I read A Study in Scarlet a few weeks ago to prepare for Cannonball Read and… forgot to review. So here’s my quick review before I dive into the discussion posts because I don’t want to be influenced.
I’d read this before as a kid, when I went through a big Sherlock Holmes binge and read as many of the stories as I could get my hands on before I eventually got rather bored. Reading this now as an adult, I remember why I got bored–this one struggled to hold my interest. And this is one of the more exciting ones, in some ways!
What I Liked: Watson. He feels much more of a character in his own right, not just a sidekick. After so many adaptations of Sherlock Holmes over the years, Sherlock usually takes centre stage in the imagination. But really, here he’s just a kind of weird roommate that this doctor with an interesting and rather tragic history comes across. I like this Watson, who scoffs at Sherlock’s article in the newspaper and serves as a much better audience-substitute than other Watsonian renditions.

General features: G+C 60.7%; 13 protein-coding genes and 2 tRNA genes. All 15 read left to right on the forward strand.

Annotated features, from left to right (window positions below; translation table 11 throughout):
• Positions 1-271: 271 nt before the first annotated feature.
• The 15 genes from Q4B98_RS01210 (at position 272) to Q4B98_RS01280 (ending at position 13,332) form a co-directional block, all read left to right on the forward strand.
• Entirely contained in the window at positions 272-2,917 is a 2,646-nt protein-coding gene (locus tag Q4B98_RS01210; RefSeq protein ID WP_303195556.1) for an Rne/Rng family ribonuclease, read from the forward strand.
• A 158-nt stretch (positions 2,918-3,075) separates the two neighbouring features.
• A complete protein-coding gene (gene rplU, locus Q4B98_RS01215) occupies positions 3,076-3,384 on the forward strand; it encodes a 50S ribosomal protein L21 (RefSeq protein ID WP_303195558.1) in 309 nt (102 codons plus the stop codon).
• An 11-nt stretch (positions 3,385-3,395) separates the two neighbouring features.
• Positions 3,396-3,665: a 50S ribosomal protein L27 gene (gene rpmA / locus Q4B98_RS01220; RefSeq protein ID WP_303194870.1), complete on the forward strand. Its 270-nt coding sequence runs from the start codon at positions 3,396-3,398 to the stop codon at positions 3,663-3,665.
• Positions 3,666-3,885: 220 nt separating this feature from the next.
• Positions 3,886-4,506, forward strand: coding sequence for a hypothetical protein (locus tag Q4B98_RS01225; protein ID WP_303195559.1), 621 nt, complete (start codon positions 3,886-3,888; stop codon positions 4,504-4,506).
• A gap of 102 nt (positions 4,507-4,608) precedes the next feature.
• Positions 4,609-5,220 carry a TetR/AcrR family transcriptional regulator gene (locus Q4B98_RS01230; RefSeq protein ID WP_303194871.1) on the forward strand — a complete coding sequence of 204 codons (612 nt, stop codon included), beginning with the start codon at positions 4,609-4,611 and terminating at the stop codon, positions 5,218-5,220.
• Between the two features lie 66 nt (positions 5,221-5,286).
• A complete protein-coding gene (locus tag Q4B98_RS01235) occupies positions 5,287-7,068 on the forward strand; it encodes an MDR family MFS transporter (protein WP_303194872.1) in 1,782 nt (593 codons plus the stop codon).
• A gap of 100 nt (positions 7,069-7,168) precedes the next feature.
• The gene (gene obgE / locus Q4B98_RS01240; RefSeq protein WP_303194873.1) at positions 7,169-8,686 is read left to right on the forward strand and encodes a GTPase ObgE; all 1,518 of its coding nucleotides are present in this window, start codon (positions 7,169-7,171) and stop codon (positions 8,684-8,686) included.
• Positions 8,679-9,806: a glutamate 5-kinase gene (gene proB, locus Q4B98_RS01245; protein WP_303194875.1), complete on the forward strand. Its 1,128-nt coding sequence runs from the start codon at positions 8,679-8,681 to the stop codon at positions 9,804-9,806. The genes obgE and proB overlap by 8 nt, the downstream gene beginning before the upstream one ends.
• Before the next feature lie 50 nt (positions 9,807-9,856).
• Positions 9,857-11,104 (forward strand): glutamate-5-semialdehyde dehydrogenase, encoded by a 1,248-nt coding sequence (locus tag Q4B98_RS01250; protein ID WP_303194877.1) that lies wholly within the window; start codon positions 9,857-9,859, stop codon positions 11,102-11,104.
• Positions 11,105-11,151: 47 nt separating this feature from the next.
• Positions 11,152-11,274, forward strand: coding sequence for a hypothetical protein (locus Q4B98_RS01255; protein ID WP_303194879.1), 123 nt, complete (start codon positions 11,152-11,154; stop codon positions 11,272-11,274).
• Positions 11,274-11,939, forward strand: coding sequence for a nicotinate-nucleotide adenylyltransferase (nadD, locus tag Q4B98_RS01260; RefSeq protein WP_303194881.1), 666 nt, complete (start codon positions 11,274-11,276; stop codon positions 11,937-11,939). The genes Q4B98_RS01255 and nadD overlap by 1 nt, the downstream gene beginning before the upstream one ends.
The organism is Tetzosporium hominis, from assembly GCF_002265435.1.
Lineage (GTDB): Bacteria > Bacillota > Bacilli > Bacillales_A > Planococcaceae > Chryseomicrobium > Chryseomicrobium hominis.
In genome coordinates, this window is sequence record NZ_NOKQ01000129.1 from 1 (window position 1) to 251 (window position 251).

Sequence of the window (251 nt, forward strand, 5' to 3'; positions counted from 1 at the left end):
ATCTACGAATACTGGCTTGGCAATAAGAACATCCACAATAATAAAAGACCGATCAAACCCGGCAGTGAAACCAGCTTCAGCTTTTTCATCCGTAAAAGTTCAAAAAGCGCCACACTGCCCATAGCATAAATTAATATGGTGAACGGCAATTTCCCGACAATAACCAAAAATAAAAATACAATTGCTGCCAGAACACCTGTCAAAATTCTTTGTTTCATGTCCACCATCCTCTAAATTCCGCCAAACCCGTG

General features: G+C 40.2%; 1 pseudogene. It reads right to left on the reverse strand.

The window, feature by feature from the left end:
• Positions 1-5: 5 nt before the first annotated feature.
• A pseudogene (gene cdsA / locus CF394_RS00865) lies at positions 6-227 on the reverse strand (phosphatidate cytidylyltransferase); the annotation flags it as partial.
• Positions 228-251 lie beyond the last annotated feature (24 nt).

Relevant: Kate Beaton’s wonderful Hark! A Vagrant take on Holmes:
What I Disliked: Doyle’s way of introducing us to the parts of history we need to understand the mystery. It’s jarring, discordant, and worst of all, it completely deflates the actual mystery itself. I understand that this is, in many ways, the granddad of the mystery genre. It’s just a pity it weren’t more subtle. Imagine reading this in serialized form when it was first published and being really confused about what happened to the doctor and his weird-ass roommate.
Now off to see how the discussions are going!
N.B. I read the Project Gutenberg version of the book which was bland, unsurprisingly, but also contained editorial notes about misspellings, which was rather amusing. I feel like a published version wouldn’t have detracted from the text so much.